Skills Development Classes
Posted on April 16,

Another week or so has passed and we're in full teaching swing now! We had a couple of enlightening visits to some government-run schools to encourage the girls there to attend the additional English classes that we were going to be offering. The idea of the girls-only classes was to empower them and teach extra skills to hopefully allow them to go on to further education or a career of some sorts rather than being confined to being a 'homemaker'. The project aimed to tackle the pre-set, traditional ideas of the life-path that women should take.

After seeing the schools they were taught in we were glad of the existence of this project and the fact that we were going to be a part of it - especially as we couldn't see how the girls were actually getting an education when half the teachers at the government schools seemed to be sitting outside in the sun! Last time I checked, sipping tea and having a chat wasn't usually included in lesson plans. So anyway we tried to encourage these girls to come to Ukindo before and after school but to be honest we didn't really think there would be a lot of interest. In my previous experience of working with teenagers in the UK it was hard enough to convince them to attend school during the compulsory hours - anything else was bordering on the realms of the impossible. So imagine our delight when nine girls turned up the very next morning... And then eleven in the afternoon... And thirteen the next morning... Before long, we were running out of seats; there were 3/4 girls per two-person desk and some standing at the back. Our daily attendance had risen to over 50 girls.

Not only did the sheer numbers amaze me, but so did the speed at which they could learn. They started off able to name colours and a few items, form basic sentences and repeat a simple description of themselves, which sounded very scripted. They struggled with the correct use of plurals, different tenses and answering questions, as well as with concepts such as 'today', 'tomorrow' and 'yesterday'. But by the time we left they had learnt an abundance of new verbs, adjectives and nouns, their simple, stuttered sentences were complex, flowing descriptions. They could tell us their hobbies and why they enjoyed them, describe their house and the contents of each room, and could answer us in great detail when asked to describe a particular person in a picture of a group of people. The progress we saw in them in such a short time was phenomenal. How these girls could pick everything up so quickly was amazing; if they could learn so much in such a short time from us, as non-teachers, think what they could manage if their own school teachers made some effort!! Although we couldn't change the way the government schools ran, we were grateful that there was a charity such as Ukindo committed to empowering these bright young girls.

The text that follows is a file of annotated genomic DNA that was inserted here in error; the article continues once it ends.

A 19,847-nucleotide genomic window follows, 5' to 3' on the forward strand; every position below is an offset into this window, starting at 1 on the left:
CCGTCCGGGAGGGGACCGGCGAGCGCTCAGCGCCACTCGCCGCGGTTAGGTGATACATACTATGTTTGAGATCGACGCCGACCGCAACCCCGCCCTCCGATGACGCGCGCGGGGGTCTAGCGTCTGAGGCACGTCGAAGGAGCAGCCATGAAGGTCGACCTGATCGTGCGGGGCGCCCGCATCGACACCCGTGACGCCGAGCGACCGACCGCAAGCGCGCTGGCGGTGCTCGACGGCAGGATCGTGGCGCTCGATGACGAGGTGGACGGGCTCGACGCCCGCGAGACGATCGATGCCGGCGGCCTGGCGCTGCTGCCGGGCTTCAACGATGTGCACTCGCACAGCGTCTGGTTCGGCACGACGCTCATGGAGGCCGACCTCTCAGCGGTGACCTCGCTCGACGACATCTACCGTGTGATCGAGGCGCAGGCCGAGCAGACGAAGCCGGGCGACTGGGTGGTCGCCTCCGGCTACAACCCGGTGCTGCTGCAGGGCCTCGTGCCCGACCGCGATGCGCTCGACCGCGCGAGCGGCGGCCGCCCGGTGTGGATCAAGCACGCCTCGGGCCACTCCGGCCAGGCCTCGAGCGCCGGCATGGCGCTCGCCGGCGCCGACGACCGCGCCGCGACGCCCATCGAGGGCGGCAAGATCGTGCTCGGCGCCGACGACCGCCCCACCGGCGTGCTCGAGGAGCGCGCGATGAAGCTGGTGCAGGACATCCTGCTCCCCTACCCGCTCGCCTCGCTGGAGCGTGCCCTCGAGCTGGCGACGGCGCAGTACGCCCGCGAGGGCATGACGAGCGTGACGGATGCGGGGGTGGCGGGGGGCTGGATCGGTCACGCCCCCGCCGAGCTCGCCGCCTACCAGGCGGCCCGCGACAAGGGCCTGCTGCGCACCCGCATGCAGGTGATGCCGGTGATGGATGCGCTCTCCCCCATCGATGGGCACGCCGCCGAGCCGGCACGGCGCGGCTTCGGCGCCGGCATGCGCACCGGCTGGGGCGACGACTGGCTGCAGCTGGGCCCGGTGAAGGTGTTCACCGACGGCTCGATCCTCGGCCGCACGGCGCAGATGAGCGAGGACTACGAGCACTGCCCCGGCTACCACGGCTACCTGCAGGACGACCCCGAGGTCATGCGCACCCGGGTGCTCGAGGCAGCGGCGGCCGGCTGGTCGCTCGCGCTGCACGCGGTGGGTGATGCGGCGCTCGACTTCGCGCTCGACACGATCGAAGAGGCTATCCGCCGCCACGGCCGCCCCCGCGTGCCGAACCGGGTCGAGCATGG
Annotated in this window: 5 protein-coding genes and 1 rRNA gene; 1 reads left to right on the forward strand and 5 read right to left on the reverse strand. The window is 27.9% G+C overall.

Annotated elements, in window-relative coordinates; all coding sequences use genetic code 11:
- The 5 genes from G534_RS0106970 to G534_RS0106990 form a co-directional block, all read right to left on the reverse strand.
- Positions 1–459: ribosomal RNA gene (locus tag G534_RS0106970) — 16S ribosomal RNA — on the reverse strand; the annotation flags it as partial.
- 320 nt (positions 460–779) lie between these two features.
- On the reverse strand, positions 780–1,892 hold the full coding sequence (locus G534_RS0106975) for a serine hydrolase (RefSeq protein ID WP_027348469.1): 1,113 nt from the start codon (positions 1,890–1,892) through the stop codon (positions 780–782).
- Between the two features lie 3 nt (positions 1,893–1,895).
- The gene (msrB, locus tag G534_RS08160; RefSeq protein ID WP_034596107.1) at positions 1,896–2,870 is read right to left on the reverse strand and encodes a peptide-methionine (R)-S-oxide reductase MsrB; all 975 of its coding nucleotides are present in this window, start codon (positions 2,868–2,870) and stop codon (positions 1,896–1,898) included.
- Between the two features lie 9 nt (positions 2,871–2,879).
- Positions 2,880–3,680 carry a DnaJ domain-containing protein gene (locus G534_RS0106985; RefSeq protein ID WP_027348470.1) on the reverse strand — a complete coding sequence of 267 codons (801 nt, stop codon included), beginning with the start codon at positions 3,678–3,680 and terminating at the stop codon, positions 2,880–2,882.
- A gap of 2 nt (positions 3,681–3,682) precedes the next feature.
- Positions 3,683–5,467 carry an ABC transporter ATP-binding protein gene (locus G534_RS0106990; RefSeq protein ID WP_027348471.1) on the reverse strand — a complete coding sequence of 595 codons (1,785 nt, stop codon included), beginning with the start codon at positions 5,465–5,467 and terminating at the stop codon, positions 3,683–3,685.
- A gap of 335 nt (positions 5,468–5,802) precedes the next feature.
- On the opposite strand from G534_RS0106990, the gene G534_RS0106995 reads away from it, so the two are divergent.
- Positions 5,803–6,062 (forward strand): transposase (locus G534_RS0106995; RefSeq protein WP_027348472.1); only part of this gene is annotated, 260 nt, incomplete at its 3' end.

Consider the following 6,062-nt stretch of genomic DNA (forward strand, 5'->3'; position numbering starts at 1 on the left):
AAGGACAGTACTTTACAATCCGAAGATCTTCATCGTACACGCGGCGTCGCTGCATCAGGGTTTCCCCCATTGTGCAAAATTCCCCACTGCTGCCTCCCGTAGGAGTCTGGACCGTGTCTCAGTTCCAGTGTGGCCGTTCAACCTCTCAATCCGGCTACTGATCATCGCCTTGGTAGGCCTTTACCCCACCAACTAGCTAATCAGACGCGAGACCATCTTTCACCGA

But, selfishly I know, the best bit of it for me wasn't just the increasing numbers or the progress, it was the enthusiasm. Coming from an English secondary school, I was used to 13-18 year old girls being surly, disengaged and disruptive the majority of the time. Yet, faced with the same age group in India, I was greeted every day by a bouncy, happy, keen group, coming to us optionally and dragging their heels at the end of each session, not wanting to leave. Not once did I see a badly-stifled yawn, a vacant gaze out of the window or the surreptitious passing of notes under the table - a sure sign of boredom and disinterest. These girls' eyes never left us, their voices rang out in loud, clear unison as we practiced pronunciation, and they applauded and encouraged each other every time someone stood up to practice individually. It was truly, genuinely so inspiring and uplifting - Joe and I left each session on a high, full of ideas of what to do with them next, absolutely buzzing. Especially after overhearing the girls giggling and practicing my regular cry of 'awesome!' as they left.